One of the major frontiers of modern science is a comprehensive understanding of the human brain and its functions to guide the development of new technologies in information and communication. In a major announcement for the globalization of science, two Japanese research organizations, the Okinawa Institute of Science and Technology Graduate University (OIST) and RIKEN, will join forces with a large European consortium on the Human Brain Project (HBP) which the European Commission has officially announced as one of two Future and Emerging Technology (FET) Flagship projects. The new project will federate international efforts to understand and simulate the human brain for the creation of new technological advances for society.
The goal of the Human Brain Project is to combine all existing knowledge about the human brain and to reconstruct the brain, piece by piece, in supercomputer-based models and simulations. The models will offer the prospect of a new understanding of the human brain and its diseases and of completely new computing and robotics technologies. On January 28, the European Commission supported this vision, announcing that it has selected the HBP as one of two projects to be funded through the new FET Flagship Program. With more than 80 European and international research institutions, the Human Brain Project will last for ten years (2013-2023). At a cost estimated at 1.19 billion euros the HBP will become one of the most ambitious efforts in the history of science that will focus international efforts on research objectives expected to stimulate the global economy.
OIST's contribution is led by Prof. Erik De Schutter, whose team participates in the development of the Brain Simulation Platform, a major software infrastructure effort. Specifically, the team at OIST will contribute its experience in programming software for the spatial simulation of the interaction between electrophysiological events and biochemical reactions in neurons.
"We are delighted that OIST will participate in this major international initiative," said De Schutter. "Our major challenge is how to integrate fine scale of modeling at the molecular level with large-scale modeling of whole brain regions."
The RIKEN Brain Science Institute will contribute to the identification of the brain structures underlying mental capabilities. By listening to the brain's activity during behavior, RIKEN investigators hope to reveal new principles of the mind and cognition. This information will guide the construction of the HBP brain model and stimulate the development of a new generation of brain-based technologies. Participating RIKEN faculty include Keiji Tanaka, Naotaka Fujii and Justin Gardner.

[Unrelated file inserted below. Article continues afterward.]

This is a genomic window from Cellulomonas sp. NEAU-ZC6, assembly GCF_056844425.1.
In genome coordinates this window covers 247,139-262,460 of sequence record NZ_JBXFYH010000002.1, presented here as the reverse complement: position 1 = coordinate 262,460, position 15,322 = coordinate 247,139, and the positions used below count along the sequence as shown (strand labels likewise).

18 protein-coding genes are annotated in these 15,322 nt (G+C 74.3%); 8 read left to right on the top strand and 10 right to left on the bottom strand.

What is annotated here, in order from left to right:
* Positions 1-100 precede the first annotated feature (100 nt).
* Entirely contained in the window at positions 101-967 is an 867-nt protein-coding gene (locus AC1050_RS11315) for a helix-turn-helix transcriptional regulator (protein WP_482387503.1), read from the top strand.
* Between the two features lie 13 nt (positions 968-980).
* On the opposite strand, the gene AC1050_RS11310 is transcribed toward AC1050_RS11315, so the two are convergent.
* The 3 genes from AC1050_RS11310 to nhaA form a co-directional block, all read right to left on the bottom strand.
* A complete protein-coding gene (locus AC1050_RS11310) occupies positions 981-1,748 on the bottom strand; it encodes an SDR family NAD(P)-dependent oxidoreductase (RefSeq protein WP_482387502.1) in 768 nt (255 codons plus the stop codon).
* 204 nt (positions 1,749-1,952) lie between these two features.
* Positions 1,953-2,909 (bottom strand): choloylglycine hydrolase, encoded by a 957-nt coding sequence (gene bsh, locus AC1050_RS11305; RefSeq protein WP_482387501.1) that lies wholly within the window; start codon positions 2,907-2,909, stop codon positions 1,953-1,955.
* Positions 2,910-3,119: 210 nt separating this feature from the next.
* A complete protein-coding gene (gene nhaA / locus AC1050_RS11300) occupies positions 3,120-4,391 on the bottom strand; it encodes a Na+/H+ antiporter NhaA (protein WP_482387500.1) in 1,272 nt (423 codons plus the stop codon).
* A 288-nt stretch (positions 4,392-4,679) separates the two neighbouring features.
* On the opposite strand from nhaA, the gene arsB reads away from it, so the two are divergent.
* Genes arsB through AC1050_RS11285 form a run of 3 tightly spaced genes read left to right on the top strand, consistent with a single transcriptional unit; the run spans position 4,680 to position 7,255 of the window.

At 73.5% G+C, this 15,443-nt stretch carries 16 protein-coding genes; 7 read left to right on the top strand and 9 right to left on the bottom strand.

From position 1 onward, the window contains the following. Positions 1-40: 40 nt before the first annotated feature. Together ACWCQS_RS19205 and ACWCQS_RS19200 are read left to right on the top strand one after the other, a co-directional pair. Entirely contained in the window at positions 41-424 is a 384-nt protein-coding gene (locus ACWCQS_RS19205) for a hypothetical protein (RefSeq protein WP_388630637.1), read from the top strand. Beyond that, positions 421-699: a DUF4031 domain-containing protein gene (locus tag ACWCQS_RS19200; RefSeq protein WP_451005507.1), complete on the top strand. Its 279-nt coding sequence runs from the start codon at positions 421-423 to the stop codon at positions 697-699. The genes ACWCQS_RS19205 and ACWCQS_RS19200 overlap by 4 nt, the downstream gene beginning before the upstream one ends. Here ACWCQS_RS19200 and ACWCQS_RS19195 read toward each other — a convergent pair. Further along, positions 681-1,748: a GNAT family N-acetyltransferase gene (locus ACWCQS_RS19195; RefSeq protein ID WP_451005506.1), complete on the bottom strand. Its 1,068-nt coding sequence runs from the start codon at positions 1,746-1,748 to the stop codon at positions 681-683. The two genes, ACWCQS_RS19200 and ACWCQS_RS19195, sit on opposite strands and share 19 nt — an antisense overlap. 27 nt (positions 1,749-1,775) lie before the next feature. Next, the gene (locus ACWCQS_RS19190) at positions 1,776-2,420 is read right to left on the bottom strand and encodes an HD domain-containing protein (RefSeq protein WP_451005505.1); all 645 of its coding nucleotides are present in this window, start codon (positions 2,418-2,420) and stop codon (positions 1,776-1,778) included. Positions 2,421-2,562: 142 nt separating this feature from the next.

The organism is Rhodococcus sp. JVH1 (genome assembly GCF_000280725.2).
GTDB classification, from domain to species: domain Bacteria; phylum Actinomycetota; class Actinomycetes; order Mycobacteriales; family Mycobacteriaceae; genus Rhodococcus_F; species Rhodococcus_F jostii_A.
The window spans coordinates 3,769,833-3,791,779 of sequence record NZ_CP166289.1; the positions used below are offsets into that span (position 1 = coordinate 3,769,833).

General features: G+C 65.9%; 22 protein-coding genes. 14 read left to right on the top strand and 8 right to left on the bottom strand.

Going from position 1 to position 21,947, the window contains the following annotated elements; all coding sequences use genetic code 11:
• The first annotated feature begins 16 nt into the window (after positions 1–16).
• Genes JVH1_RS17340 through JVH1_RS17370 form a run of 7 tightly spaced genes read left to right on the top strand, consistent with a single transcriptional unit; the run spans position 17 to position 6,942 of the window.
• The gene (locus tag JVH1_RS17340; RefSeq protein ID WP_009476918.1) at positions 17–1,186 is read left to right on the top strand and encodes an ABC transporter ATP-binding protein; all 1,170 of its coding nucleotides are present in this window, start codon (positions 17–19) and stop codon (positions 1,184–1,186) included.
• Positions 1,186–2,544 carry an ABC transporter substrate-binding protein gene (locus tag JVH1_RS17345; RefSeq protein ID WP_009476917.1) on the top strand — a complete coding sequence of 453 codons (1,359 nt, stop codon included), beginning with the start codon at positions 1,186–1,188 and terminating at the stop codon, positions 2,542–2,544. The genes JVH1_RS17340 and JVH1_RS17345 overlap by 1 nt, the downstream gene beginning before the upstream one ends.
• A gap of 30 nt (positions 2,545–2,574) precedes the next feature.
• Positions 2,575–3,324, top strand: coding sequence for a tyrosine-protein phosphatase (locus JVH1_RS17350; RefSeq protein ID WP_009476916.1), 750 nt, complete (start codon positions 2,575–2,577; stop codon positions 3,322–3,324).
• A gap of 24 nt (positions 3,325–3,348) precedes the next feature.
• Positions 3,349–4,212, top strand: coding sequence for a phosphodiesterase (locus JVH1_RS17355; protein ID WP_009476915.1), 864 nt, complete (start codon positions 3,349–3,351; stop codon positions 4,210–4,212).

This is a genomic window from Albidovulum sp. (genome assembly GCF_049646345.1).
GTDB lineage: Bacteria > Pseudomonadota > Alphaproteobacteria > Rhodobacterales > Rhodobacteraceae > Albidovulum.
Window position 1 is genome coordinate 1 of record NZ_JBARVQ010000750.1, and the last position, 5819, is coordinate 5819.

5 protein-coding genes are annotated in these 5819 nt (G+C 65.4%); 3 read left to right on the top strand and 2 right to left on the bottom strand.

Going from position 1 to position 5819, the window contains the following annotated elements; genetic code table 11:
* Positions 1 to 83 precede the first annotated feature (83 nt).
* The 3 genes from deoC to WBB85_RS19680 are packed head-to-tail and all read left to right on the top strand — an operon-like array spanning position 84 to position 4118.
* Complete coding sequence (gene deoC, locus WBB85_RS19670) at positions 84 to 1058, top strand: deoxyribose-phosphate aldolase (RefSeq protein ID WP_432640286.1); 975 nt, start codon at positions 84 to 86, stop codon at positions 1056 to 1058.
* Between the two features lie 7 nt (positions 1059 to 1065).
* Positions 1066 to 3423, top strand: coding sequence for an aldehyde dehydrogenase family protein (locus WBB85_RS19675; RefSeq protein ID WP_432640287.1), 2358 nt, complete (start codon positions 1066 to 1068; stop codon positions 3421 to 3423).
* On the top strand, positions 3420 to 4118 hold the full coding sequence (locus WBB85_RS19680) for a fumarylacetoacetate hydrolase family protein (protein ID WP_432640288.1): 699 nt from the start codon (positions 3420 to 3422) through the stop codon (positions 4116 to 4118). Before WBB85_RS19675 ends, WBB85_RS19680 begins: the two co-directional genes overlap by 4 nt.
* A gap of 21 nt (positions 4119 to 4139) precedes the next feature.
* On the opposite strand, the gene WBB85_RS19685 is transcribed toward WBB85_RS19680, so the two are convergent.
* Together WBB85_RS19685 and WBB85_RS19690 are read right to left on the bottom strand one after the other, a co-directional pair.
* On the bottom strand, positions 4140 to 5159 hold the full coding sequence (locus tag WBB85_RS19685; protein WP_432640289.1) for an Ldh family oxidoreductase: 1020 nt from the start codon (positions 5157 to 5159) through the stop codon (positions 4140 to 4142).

Dr. Naotaka Fujii will participate in the group studying the capabilities and characteristics of the human brain; Symbols, Language and The self. Dr. Fujii's team will contribute to the Language group by revealing the neural network mechanisms of primates during nested sequential stimuli. Drs. Keiji Tanaka and Justin Gardner will participate in the group studying the mechanisms of multimodal information integration in the brain. They will study the mechanisms by which semantic knowledge of the world is developed based on visual object representations as well as the mechanisms by which prior knowledge about the world influences visual perception.
Charles Yokoyama, Director for Research Administration and Coordinator of the RIKEN Brain Science Institute-Human Brain Project Collaboration Center, said: "The participation of RIKEN in the Human Brain Project marks a new era in international collaboration to study the brain; such a large-scale, coordinated effort is needed to benefit society."
The project will begin work in the closing months of 2013 and will be coordinated at the Ecole Polytechnique Fédérale de Lausanne (EPFL) in Switzerland, by neuroscientist Henry Markram with co-directors Karlheinz Meier of Heidelberg University, Germany, and Richard Frackowiak of Clinique Hospitalière Universitaire Vaudoise (CHUV) and the University of Lausanne (UNIL).
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